"At the direction of Chairman Cox and Subcommittee Chairman Shadegg, Committee staff undertook a review to determine: (1) whether DHS was making its terrorism preparedness grant funds available to States in a timely and effective manner; (2) how DHS terrorism preparedness grants were being allocated by States among their internal jurisdictions, and how quickly; (3) how these grants were being utilized by States and localities; and (4) the reasons for any delay in expenditures of these funds by state and local recipients. Based on a review of the grant data and other information collected, Committee staff found that: 1) DHS awarded homeland security grant funds to States reasonably quickly, but without any real assessment of need or risk (except for the Urban Area Security Initiative). 2) Almost one-third of all States allocated money among their internal jurisdictions without regard to need or risk (other than population), and those that applied risk or need factors did not follow any standard approach to doing so. 3) There were no Federal terrorism preparedness standards or goals to guide expenditure of funds at the state and local levels, leading to numerous examples of questionable spending. 4) Only a very small portion of awarded funds has been utilized to date by state and local recipients. Committee staff found a myriad of explanations for this delay, but identified four common causes: planning to spend the grant, which often occurred late in the grant process, after the grant was awarded and obligated to localities; obtaining local board approval of grant spending; fulfilling state and local procurement regulations; and setting aside funds that could be used to purchase equipment while waiting for reimbursement from DHS."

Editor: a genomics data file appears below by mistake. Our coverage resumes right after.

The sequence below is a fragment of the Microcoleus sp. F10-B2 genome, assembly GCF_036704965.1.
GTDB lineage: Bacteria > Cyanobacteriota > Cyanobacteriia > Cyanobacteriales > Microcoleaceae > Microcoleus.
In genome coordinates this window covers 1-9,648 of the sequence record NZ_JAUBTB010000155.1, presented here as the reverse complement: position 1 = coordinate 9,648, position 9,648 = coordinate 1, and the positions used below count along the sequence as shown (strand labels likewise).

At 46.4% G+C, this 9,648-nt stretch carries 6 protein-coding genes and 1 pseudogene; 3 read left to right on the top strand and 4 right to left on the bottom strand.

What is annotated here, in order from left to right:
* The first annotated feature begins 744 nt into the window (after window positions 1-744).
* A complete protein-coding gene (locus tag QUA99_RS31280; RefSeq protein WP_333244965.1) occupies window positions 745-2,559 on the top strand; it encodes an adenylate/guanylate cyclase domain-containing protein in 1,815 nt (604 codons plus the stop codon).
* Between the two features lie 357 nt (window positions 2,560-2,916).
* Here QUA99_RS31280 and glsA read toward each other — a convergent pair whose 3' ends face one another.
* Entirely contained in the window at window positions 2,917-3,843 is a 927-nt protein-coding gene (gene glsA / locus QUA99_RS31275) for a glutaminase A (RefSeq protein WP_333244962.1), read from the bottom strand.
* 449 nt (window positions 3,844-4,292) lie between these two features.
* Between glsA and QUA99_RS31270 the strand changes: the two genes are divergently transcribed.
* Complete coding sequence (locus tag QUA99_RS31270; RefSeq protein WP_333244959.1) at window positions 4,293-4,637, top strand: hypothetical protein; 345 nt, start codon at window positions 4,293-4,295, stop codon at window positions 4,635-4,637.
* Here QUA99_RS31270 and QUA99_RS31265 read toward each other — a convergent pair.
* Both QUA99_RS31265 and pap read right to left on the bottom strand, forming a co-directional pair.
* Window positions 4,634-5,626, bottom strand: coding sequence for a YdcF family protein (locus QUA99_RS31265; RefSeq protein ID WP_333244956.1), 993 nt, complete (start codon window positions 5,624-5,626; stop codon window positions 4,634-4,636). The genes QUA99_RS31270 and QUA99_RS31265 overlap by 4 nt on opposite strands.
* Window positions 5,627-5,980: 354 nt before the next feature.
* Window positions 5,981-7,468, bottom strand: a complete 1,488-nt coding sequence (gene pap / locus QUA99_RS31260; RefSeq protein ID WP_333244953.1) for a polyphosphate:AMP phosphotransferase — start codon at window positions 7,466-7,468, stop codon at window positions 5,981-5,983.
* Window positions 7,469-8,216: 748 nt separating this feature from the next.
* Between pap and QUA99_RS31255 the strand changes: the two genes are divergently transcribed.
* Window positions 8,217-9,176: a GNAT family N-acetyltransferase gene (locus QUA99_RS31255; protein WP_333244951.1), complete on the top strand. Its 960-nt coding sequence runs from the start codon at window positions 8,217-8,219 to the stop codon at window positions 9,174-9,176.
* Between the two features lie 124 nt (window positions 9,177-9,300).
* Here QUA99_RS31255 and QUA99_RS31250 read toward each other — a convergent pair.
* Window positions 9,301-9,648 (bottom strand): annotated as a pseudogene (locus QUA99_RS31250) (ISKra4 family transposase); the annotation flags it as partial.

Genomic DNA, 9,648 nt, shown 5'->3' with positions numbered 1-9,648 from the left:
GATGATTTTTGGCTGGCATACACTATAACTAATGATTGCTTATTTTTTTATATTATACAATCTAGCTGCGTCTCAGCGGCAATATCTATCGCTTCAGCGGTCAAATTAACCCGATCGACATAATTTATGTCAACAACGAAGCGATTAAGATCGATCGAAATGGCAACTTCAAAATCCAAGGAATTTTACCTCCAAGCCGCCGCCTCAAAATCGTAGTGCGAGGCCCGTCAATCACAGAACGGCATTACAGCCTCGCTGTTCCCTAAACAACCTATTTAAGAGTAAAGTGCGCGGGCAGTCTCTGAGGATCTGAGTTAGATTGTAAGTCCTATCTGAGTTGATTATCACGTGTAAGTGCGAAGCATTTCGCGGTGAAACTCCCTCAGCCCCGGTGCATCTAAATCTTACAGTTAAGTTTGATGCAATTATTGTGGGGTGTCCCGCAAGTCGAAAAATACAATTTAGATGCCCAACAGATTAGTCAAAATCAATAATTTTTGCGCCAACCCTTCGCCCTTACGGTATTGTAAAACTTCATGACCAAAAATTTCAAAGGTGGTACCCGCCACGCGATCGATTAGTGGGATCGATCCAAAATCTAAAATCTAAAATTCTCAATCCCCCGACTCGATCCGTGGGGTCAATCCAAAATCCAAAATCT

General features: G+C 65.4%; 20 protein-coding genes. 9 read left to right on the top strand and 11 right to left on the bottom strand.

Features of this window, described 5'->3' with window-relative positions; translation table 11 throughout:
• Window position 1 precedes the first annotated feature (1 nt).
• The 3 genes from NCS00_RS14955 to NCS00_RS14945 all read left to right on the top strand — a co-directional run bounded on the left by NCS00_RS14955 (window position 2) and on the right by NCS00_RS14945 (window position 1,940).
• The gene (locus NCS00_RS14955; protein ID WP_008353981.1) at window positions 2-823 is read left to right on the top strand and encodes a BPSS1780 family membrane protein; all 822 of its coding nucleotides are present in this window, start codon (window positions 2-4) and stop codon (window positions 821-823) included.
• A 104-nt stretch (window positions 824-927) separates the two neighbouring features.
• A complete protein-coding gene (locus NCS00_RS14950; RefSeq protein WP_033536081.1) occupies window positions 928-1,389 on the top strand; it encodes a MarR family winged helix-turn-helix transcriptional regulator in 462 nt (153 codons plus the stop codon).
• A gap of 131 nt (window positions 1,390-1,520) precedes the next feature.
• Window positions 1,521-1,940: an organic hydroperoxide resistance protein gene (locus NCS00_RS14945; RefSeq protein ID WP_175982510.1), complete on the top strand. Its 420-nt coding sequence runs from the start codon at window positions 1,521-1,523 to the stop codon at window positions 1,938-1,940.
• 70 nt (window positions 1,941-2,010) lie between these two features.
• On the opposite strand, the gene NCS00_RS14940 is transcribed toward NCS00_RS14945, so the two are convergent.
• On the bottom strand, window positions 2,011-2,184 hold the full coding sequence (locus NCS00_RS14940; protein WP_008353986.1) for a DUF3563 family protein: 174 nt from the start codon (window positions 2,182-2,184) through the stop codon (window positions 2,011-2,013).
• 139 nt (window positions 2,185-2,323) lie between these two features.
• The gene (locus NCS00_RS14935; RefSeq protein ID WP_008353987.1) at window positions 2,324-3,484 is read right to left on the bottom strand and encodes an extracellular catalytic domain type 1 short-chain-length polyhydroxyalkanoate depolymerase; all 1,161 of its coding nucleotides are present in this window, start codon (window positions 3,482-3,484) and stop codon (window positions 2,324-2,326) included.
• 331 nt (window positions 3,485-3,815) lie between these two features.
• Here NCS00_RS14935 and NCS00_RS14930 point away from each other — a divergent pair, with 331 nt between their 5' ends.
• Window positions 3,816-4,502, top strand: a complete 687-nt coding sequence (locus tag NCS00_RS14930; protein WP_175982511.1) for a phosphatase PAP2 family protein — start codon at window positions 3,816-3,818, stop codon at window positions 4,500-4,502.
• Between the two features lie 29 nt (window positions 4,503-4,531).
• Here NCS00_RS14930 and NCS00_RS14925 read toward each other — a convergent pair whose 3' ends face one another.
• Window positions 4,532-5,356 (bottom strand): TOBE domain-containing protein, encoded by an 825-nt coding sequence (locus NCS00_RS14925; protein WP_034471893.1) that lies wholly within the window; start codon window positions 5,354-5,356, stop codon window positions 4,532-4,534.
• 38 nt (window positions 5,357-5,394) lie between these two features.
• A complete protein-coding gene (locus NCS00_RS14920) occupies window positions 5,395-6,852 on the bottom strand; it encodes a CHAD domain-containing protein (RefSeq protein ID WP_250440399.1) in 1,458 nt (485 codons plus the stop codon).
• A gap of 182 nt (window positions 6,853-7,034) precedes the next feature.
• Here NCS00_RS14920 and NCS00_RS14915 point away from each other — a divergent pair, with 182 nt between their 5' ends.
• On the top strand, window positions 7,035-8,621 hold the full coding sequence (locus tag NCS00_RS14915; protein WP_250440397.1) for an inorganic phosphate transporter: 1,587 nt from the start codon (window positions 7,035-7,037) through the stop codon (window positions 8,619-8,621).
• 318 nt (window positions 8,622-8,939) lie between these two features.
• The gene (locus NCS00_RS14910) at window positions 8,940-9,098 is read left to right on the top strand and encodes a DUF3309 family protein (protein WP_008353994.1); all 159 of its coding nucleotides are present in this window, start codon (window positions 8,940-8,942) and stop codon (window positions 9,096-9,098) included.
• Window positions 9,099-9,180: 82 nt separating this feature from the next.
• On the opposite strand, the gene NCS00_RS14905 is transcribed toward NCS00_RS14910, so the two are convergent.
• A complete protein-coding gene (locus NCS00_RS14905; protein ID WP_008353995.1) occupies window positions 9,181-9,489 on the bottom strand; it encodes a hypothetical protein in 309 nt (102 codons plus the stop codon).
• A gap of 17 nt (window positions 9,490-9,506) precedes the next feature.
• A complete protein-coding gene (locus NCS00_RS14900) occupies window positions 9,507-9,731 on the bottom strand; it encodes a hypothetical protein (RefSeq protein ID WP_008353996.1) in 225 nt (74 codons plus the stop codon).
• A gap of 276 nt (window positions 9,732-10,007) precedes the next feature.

House Select Committee: http://hsc.house.gov/index.cfm